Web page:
Articles and Analysis


Exploring the Internals of the CNN/WMUR/UNH Poll

If polls are political crack, than I've been happily snorting the latest from the CNN/WMUR New Hampshire primary polls conducted the University of New Hampshire (also known as the "Granite Poll") for the last 24 hours or so. I've become a fan of this survey because of the "internals" included in their questionnaire and the very helpful set of crosstabs (for the Democratic and Republican samples) released as always by University of New Hampshire Survey Center.

Our original posts on the two surveys highlighted the same trial heat numbers that virtually everyone else is focusing on: Clinton's lead has increased since July, while support for Mitt Romney has fallen off so that he now runs neck-and-neck with Rudy Giuliani.

However, to elaborate on a point I tried to make a week ago, the trial heat numbers in such polls (yes, the ones we track here at Pollster) may be the least useful at this stage, particularly if you interpret them as a prediction of what voters will do several months from now. Surveys are good at telling us what voters think and who they currently prefer, but those preferences are always subject to change. The latest survey of Democrats from UNH/CNN/WMUR helps put some of those preferences in perspective. Here a few highlights:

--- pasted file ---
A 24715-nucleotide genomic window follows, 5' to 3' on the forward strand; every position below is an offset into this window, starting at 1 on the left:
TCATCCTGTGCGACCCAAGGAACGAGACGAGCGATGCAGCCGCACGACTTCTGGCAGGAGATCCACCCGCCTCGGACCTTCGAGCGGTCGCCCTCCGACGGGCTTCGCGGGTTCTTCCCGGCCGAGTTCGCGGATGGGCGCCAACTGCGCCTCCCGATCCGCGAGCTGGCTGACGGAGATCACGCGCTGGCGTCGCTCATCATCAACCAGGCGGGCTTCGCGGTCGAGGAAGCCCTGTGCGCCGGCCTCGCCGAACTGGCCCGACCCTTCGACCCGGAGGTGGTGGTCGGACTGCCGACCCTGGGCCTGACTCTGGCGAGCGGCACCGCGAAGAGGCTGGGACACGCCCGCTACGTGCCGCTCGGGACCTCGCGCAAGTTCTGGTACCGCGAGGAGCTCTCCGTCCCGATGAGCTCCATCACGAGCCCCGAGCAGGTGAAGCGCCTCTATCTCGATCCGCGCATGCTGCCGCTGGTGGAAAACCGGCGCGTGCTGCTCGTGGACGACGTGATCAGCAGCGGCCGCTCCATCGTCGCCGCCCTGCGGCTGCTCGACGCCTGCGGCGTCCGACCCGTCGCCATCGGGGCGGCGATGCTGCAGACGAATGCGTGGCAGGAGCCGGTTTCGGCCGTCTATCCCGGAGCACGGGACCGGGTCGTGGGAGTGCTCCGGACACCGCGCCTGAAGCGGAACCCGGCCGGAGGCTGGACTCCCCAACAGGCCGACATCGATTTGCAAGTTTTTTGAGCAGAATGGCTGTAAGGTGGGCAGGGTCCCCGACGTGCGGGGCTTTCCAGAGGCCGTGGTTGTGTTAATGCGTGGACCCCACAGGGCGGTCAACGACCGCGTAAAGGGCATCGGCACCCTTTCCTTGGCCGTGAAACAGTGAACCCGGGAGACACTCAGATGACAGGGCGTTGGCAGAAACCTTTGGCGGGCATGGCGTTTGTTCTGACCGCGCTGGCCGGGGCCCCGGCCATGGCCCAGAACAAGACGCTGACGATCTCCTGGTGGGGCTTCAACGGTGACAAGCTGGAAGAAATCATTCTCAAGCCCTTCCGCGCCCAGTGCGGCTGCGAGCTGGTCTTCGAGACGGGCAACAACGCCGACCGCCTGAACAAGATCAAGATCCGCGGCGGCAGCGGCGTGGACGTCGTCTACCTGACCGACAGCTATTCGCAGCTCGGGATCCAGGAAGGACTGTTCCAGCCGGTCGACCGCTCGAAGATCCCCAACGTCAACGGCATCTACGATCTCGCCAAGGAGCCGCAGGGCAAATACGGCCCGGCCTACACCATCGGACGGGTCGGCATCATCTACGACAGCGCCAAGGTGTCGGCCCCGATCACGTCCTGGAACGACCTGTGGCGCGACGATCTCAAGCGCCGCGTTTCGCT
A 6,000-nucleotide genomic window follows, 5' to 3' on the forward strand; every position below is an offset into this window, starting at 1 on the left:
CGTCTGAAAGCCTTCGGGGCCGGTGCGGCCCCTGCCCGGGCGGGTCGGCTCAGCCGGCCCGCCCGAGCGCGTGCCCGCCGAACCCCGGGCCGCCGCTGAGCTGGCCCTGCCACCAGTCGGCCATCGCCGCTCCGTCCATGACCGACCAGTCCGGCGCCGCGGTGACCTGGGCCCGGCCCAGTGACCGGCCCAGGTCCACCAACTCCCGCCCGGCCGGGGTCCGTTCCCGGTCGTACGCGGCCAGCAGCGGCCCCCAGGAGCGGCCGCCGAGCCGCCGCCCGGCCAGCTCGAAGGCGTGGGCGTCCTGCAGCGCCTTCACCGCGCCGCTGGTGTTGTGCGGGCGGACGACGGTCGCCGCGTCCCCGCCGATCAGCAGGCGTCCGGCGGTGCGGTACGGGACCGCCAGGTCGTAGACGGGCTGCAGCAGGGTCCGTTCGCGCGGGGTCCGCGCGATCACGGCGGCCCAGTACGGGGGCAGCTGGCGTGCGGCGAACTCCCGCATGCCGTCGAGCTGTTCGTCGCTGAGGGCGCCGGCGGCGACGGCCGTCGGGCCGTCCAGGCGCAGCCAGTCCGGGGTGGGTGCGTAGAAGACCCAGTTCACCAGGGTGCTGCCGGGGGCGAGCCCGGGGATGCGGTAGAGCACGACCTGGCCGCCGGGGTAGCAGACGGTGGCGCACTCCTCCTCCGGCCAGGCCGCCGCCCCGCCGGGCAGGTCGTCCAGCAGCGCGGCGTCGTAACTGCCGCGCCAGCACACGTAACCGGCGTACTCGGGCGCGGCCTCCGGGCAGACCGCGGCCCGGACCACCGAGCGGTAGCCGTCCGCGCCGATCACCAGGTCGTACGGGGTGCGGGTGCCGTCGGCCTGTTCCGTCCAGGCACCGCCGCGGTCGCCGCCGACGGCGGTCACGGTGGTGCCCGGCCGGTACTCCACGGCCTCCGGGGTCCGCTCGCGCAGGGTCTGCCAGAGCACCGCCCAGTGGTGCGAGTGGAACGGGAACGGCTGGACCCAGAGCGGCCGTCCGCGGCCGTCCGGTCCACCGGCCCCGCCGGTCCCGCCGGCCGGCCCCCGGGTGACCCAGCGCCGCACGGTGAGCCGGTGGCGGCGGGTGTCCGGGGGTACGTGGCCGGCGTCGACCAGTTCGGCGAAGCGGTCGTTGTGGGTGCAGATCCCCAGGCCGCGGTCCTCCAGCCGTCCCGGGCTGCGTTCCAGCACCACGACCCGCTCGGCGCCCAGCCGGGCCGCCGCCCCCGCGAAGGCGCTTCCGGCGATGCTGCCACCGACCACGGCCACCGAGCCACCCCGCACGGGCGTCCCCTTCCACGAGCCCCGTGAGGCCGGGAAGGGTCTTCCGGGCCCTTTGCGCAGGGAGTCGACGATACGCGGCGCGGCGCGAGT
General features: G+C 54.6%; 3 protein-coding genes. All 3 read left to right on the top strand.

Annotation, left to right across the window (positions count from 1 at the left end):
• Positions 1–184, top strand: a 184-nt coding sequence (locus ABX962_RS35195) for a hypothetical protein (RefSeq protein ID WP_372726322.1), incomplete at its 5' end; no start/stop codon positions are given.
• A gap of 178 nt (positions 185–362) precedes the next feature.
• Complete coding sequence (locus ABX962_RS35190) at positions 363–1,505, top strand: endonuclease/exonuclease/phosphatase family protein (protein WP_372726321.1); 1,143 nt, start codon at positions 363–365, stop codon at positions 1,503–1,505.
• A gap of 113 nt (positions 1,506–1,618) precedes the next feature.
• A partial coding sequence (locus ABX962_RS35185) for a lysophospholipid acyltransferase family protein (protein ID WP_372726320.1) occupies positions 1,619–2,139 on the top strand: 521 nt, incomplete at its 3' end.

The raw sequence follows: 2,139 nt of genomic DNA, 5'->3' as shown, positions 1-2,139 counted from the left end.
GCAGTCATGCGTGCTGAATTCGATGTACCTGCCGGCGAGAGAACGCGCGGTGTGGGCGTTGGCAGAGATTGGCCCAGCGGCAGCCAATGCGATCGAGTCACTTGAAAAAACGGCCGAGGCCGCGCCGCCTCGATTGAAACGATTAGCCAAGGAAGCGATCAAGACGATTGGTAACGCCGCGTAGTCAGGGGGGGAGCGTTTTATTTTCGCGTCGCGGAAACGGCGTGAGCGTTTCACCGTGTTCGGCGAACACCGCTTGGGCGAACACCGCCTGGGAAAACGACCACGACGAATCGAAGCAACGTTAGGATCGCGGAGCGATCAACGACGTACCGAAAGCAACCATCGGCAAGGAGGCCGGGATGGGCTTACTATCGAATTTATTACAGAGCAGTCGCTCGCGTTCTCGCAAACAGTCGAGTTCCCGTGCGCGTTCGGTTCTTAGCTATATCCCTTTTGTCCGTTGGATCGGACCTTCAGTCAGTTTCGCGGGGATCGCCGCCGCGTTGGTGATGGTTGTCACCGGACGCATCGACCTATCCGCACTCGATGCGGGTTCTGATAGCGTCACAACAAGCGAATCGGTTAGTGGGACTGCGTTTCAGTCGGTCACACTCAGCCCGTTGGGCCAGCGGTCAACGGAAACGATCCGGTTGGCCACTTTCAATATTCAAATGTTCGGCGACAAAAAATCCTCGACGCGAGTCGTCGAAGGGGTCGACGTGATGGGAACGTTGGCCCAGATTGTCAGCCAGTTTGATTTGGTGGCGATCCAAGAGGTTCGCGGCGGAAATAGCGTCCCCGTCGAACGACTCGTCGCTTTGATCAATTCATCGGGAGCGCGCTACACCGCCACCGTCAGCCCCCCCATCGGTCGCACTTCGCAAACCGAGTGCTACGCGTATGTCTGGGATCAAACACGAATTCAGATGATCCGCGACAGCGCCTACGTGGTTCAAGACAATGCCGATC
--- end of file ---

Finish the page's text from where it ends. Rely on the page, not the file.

1) A preference is still not a final decision -- Just before asking the likely Democratic primary voter who they would vote for "if the election were held today," the UNH pollsters ask them how close they are to making a final decision.


So even though 91% can name a candidate they would support, only 17% are "definitely decided," 28% are just "leaning to someone" and more than half (55%) "still trying to decide." Of course, voters may ultimately decide to support their current preference, but by their own report most have not yet made that final choice.